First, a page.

But Eastman knows all too well that Kase’s meteoric rise to the top of the state’s record book didn’t happen overnight. It happened in those quiet moments in the gym, working to improve his shot.

Every morning, Kase gets up at 5 a.m. so he can get to school early and take 500 shots using the shooting trainer machine before classes start.

I’ll get in my shots every morning,” Kase said. “And sometimes I’ll go in after a game to get some extra shots. Being able to shoot is so important in today’s game.”

That was something his father Jeremiah Wynott understood as Kase started showing an interesting in the sport. And he wanted to make sure that even if his tall son was used as a post player, he was going to know how to handle the basketball.

“I was 6-8, so I was a post player and that’s all I did,” Jeremiah said of his position assignment in high school. “I knew early on Kase could be around my height, and the way basketball is today, that’s the height of a guard in the NBA or college. He’s always been tall for his age, but also able to play outside and mid-range. I thought it was important for him not to be pigeon-holed into a post player.”

That decision to mold him into a more versatile player has paid big dividends, allowing him to attract the eye of first-year Utah State coach Danny Sprinkle, who’d offered Kase a scholarship before leaving Montana State this past season. But Sprinkle knew he had a gem in Kase and was adamant about getting him on his roster wherever he was coaching.

That coaching staff really made Kase feel wanted,” said Jeremiah Wynott, who played collegiately at Lewis-Clark State College and later in Australia for a couple of seasons.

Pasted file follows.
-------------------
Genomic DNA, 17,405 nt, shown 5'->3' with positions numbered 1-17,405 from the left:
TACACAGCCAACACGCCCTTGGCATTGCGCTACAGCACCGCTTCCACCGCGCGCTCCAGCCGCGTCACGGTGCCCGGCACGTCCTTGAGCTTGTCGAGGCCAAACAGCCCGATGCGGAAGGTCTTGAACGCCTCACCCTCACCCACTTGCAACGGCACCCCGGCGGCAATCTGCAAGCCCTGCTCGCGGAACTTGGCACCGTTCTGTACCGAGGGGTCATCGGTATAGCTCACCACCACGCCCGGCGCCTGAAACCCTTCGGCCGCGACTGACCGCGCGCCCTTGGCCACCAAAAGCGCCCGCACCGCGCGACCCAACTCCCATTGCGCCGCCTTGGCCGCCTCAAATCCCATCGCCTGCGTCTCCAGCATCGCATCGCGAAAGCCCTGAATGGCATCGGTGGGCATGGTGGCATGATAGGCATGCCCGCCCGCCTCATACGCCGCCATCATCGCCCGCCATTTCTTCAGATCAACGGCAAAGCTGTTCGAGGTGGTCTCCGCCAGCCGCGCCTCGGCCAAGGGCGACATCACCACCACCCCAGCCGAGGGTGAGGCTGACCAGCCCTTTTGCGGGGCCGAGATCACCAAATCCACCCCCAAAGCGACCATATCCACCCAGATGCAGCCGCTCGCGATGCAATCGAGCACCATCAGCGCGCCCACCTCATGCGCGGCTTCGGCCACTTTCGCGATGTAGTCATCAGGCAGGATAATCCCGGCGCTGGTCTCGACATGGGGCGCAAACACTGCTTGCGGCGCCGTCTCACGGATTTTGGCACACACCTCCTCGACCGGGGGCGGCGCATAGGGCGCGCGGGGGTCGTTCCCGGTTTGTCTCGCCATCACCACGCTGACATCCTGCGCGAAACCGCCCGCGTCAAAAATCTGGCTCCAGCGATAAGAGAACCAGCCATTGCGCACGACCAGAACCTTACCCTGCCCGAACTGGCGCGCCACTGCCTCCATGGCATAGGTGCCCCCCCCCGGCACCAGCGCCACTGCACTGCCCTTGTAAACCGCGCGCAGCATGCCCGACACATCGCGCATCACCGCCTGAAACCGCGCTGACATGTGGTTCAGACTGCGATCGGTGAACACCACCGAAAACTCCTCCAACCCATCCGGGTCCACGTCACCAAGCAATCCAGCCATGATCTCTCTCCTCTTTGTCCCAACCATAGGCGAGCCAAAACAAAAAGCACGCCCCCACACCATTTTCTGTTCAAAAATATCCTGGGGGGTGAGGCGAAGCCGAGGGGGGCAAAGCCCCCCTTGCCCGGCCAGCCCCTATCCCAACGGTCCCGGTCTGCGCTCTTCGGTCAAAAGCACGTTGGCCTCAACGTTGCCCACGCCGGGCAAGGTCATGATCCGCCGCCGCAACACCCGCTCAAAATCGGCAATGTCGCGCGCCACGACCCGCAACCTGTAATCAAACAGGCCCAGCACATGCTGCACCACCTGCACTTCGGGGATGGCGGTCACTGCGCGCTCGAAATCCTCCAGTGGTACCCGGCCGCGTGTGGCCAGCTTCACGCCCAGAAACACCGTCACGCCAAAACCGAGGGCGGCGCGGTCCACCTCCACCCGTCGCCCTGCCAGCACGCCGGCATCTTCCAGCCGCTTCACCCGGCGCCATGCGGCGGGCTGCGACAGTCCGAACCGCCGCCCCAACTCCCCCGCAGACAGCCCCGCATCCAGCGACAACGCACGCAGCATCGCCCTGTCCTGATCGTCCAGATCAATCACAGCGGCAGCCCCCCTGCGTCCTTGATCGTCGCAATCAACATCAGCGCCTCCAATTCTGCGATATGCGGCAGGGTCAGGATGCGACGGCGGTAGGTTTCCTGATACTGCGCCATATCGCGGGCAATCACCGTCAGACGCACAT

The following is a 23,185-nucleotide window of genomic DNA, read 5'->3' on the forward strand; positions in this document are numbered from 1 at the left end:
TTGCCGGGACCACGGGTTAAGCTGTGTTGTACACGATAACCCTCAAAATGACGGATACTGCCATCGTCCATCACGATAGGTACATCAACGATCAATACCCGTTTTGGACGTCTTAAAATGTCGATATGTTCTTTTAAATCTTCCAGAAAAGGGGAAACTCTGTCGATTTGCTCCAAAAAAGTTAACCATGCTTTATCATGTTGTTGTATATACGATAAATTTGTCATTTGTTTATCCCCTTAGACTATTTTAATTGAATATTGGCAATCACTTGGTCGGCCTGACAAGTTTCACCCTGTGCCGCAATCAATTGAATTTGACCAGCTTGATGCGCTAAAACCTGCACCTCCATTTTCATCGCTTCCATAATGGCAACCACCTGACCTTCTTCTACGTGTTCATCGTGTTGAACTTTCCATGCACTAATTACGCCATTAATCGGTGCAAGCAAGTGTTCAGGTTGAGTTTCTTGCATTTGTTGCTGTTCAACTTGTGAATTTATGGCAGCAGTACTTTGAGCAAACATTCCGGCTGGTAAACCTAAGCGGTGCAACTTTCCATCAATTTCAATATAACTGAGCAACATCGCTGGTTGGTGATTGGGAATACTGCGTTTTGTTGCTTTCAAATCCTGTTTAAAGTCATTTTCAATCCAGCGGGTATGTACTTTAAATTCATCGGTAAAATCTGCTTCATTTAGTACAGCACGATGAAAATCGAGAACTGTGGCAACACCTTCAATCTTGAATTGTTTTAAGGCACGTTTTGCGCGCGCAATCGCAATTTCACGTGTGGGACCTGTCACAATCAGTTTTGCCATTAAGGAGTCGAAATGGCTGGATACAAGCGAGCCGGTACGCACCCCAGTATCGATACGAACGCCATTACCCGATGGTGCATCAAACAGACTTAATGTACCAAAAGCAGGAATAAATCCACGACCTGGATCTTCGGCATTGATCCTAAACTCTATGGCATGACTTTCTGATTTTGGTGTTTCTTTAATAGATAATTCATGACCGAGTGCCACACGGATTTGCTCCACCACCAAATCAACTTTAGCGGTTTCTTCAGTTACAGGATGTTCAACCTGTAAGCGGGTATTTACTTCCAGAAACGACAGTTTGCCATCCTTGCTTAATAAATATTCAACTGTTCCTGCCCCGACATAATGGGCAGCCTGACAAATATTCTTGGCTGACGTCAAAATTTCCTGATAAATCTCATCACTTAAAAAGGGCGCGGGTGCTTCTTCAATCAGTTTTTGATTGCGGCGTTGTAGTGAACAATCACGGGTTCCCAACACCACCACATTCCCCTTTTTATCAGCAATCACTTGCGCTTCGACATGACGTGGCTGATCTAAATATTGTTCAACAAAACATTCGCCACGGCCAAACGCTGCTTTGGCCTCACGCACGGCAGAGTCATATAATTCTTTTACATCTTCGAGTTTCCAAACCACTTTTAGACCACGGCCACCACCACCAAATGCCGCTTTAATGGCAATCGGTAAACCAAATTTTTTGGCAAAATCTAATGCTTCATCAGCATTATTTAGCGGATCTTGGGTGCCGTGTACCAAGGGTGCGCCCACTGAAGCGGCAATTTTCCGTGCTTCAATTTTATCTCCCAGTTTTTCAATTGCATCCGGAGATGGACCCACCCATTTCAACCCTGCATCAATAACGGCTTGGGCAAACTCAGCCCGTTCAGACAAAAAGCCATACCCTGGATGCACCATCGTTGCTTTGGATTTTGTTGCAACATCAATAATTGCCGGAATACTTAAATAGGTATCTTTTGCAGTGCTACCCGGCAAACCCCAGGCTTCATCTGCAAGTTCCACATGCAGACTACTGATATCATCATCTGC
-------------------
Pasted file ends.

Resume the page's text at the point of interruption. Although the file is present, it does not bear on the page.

Jeremiah recognized that if Kase was going to improve his game, he needed to be playing against the best competition possible, something that required a commitment to traveling. Kase made the Idaho Select AAU travel team out of Boise and has had more opportunities to fine tune his talents.

And it was at one of those tournaments that Kase woke up to just how much more work he would need to put in to become great.

I played in a tournament once after my freshman season with Jack Payne,” Kase said of the former Owyhee standout, now a freshman playing for Colorado State. “I saw how he was dunking in warmups and then in the game, and I wanted to be able to do that.”

Kase was 6-2 his freshman season and sprouted three inches over the summer, all while working on his vertical and hitting the weight room to shed 20 pounds.

He finished his freshman season without a dunk. But his sophomore year, he dunked in games 45 times.

Just another weapon in his arsenal.

If my team needs me to do the big man stuff, I can do that too and post up,” said Kase, who said he tries to pattern his game after one of his on-court heroes, LeBron James. “But I know that my team needs me to score to win, and that’s why I’ve worked so hard on it.”

Thursday night’s victory improved Lapwai’s record to 15-2 overall, and 10-0 in the Whitepine League. As long as Wynott continues to score at a high level, and get his teammates involved (he averages just under ten assists per game), the sky’s the limit for these Wildcats.